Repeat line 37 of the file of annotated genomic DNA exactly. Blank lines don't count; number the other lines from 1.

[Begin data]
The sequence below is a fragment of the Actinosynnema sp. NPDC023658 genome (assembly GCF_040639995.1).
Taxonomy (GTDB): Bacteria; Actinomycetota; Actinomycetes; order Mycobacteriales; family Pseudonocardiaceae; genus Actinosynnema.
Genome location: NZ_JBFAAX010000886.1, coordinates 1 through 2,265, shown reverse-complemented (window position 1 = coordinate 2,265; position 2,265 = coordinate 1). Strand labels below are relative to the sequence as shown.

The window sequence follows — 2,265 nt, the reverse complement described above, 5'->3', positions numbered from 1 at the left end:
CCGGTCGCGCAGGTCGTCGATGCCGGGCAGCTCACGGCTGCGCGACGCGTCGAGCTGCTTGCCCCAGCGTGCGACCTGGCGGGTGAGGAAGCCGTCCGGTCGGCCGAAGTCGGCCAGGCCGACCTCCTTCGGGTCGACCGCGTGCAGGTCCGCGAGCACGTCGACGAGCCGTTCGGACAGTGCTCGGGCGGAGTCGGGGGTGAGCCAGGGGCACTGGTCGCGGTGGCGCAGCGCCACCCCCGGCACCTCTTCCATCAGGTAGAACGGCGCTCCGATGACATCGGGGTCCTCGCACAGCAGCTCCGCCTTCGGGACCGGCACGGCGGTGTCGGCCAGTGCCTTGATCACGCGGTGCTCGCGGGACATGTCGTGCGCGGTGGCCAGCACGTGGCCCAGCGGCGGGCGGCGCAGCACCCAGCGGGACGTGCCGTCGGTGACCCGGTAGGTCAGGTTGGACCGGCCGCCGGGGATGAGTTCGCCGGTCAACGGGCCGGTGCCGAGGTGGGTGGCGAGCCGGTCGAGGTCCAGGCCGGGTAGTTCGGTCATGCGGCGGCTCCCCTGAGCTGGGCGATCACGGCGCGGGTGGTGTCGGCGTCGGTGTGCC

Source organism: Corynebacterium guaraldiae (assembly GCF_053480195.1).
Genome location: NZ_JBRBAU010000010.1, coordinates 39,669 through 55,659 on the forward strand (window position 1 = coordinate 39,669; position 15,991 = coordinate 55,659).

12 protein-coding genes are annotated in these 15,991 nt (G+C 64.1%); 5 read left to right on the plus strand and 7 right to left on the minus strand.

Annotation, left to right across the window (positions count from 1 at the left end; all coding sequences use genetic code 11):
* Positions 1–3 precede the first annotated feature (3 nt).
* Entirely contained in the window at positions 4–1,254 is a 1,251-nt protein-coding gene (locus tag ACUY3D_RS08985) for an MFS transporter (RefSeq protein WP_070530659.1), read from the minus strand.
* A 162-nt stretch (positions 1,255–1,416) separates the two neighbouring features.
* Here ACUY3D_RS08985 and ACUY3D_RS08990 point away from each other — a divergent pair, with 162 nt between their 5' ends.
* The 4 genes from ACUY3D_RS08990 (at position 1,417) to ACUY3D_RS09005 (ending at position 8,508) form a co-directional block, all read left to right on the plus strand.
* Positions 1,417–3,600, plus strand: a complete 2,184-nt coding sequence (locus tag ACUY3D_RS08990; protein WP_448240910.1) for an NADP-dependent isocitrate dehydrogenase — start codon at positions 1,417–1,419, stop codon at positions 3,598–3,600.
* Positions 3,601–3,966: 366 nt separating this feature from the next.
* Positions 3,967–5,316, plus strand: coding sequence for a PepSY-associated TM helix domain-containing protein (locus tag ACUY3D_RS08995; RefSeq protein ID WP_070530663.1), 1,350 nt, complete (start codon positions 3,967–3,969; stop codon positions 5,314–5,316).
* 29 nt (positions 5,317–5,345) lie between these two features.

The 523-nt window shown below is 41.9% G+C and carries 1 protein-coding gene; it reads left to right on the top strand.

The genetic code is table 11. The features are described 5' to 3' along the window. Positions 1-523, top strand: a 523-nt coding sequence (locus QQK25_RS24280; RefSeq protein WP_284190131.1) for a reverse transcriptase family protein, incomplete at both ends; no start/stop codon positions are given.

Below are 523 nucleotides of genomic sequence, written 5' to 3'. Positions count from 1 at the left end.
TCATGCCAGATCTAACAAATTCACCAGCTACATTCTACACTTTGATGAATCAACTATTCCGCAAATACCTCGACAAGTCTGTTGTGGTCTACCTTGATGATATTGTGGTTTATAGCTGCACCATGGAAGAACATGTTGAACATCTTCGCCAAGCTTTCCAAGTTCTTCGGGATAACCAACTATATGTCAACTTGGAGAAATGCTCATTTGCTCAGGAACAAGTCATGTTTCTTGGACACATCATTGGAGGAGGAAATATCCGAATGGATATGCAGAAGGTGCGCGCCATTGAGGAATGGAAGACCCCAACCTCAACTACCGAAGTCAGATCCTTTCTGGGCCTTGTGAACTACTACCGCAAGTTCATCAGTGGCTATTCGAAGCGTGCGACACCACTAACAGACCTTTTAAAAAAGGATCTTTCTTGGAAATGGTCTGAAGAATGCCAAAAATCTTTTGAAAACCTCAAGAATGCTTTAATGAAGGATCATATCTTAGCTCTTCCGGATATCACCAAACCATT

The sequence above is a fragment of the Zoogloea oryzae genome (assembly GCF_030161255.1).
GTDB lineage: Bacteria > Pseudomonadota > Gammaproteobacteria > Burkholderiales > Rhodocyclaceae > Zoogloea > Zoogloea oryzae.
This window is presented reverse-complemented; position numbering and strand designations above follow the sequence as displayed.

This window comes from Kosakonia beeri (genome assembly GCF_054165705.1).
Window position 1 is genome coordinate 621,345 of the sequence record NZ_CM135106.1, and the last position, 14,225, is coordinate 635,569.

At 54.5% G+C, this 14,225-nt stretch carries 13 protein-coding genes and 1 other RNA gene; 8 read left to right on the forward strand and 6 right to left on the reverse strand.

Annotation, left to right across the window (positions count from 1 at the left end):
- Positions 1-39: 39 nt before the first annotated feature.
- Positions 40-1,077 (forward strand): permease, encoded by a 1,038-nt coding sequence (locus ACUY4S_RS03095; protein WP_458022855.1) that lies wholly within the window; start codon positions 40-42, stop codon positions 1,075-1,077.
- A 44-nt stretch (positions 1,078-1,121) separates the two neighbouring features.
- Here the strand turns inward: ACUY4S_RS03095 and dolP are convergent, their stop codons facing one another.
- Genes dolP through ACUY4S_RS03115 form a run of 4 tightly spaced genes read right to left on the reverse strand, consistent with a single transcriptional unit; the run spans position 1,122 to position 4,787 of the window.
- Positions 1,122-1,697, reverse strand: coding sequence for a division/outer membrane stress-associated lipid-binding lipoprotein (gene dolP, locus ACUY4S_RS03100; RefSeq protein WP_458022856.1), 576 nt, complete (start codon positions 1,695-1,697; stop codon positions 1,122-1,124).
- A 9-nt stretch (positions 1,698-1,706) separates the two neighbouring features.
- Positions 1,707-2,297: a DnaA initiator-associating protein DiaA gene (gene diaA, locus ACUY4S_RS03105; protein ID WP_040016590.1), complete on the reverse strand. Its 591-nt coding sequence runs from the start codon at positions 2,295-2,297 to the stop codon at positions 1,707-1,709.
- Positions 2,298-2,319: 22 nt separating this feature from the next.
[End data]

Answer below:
- Positions 1,707-2,297: a DnaA initiator-associating protein DiaA gene (gene diaA, locus ACUY4S_RS03105; protein ID WP_040016590.1), complete on the reverse strand. Its 591-nt coding sequence runs from the start codon at positions 2,295-2,297 to the stop codon at positions 1,707-1,709.